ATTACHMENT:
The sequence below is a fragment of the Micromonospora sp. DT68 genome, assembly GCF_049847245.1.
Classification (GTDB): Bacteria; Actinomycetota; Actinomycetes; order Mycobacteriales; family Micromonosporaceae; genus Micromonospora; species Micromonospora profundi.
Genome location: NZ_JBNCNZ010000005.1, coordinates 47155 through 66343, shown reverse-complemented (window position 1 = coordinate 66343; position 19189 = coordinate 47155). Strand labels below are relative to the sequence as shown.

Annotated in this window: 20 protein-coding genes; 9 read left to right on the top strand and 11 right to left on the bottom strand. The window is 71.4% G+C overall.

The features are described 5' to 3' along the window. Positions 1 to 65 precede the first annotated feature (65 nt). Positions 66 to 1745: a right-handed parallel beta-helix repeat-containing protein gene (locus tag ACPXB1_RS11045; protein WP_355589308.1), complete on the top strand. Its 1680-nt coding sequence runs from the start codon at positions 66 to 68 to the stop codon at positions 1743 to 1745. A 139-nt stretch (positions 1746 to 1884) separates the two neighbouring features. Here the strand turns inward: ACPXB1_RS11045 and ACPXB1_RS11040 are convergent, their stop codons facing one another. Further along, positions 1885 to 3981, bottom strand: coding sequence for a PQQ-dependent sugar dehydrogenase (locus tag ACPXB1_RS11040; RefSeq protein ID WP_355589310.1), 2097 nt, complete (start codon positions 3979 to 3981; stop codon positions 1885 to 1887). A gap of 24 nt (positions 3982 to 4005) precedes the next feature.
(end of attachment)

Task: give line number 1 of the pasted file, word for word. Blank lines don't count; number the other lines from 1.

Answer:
The sequence below is a fragment of the Micromonospora sp. DT68 genome, assembly GCF_049847245.1.